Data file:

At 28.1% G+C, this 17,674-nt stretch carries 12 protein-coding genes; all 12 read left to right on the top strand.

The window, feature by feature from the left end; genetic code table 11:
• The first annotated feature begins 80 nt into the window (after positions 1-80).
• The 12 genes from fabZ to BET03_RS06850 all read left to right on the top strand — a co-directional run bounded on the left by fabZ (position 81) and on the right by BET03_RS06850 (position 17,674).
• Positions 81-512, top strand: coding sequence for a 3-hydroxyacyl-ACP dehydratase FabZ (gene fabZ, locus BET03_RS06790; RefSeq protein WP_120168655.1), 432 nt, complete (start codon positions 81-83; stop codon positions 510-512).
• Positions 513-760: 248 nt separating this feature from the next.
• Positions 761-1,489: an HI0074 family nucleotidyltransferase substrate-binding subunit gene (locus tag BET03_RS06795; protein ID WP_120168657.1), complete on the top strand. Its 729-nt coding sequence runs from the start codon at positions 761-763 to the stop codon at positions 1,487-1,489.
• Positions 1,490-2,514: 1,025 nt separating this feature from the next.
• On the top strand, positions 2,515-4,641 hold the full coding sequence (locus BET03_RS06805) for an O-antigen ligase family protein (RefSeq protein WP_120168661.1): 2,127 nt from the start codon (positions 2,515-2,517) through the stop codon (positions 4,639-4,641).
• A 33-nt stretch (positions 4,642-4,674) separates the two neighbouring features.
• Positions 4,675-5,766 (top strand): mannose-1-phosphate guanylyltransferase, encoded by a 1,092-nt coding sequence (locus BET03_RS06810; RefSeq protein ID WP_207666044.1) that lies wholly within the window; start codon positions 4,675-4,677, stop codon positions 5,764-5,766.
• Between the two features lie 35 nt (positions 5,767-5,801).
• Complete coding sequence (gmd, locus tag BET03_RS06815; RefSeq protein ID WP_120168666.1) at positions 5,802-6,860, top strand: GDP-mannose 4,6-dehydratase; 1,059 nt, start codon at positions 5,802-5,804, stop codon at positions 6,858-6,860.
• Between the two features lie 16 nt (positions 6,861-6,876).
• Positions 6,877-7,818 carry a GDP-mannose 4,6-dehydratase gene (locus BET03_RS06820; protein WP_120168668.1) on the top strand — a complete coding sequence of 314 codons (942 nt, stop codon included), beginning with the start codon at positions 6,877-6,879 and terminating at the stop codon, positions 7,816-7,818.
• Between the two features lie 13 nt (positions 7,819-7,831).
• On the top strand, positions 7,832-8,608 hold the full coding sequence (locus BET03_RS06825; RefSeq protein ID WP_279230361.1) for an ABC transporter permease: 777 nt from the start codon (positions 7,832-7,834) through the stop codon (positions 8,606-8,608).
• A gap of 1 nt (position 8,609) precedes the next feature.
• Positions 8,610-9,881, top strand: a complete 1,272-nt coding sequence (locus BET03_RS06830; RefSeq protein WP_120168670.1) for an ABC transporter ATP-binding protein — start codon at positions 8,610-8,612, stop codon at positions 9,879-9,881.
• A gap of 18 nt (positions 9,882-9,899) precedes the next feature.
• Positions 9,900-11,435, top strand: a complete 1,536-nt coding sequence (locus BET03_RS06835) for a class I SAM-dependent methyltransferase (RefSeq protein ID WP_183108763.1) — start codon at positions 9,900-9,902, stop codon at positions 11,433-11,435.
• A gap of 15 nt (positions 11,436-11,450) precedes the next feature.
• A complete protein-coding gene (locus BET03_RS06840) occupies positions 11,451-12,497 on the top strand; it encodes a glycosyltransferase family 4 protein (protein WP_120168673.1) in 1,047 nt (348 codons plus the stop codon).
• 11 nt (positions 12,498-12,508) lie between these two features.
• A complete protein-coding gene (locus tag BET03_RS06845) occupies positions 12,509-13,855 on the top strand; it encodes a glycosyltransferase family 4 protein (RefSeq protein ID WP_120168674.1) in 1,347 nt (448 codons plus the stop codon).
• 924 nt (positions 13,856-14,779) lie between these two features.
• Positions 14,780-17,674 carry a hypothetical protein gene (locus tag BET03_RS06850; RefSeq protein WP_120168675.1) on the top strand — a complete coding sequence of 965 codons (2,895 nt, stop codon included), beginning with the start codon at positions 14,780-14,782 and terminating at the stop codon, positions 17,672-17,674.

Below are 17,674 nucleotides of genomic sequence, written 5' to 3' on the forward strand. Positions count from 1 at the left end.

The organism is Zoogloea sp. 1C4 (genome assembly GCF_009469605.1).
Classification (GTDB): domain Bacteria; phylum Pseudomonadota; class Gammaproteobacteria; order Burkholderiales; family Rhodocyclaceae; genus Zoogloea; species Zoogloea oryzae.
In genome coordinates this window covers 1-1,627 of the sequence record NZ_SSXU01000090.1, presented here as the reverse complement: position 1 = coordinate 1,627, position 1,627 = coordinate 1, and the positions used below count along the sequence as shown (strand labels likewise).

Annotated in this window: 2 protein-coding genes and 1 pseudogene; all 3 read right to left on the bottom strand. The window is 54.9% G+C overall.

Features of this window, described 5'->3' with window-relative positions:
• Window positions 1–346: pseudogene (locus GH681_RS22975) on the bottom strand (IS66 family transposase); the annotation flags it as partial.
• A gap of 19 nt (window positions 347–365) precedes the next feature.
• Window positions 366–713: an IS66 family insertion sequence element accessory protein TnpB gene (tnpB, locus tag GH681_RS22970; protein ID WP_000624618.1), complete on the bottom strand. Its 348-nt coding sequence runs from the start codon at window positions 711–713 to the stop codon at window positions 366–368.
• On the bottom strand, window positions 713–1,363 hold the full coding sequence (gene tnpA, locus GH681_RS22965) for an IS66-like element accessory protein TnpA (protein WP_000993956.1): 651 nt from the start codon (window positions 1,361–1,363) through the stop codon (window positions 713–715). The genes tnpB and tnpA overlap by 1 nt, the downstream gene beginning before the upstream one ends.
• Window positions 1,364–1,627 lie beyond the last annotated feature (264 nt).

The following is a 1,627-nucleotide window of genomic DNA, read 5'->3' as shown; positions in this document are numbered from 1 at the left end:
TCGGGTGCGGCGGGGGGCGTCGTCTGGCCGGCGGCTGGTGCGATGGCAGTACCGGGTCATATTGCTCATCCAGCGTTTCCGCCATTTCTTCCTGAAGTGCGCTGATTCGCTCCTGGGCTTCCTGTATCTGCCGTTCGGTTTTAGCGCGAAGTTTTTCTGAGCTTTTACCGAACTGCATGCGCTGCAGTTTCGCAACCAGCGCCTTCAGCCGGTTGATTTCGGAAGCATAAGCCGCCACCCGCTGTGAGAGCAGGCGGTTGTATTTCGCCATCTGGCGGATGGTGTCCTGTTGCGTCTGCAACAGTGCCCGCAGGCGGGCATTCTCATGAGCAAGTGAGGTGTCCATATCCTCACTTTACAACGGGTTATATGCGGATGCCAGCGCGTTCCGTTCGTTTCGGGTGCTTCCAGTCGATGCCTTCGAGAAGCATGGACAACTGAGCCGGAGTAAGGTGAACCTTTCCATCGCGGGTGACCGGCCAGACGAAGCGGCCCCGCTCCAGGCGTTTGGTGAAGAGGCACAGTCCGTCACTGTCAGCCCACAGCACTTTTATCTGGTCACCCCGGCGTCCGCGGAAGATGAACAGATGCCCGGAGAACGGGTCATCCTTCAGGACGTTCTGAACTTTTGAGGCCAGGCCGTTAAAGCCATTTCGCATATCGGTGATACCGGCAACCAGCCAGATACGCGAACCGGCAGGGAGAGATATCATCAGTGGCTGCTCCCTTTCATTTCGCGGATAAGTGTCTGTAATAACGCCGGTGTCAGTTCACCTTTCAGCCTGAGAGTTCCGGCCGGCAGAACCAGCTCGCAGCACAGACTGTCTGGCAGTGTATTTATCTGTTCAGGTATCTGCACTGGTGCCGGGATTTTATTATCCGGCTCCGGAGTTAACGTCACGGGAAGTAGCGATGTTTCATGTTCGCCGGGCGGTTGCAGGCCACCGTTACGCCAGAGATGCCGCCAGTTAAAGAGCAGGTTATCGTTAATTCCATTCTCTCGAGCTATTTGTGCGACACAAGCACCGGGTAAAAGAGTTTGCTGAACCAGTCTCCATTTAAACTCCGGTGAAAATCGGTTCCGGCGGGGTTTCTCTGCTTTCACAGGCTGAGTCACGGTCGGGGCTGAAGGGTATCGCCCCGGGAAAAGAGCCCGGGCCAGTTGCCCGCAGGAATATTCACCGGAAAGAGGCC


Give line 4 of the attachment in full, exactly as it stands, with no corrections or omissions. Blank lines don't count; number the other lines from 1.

• The 12 genes from fabZ to BET03_RS06850 all read left to right on the top strand — a co-directional run bounded on the left by fabZ (position 81) and on the right by BET03_RS06850 (position 17,674).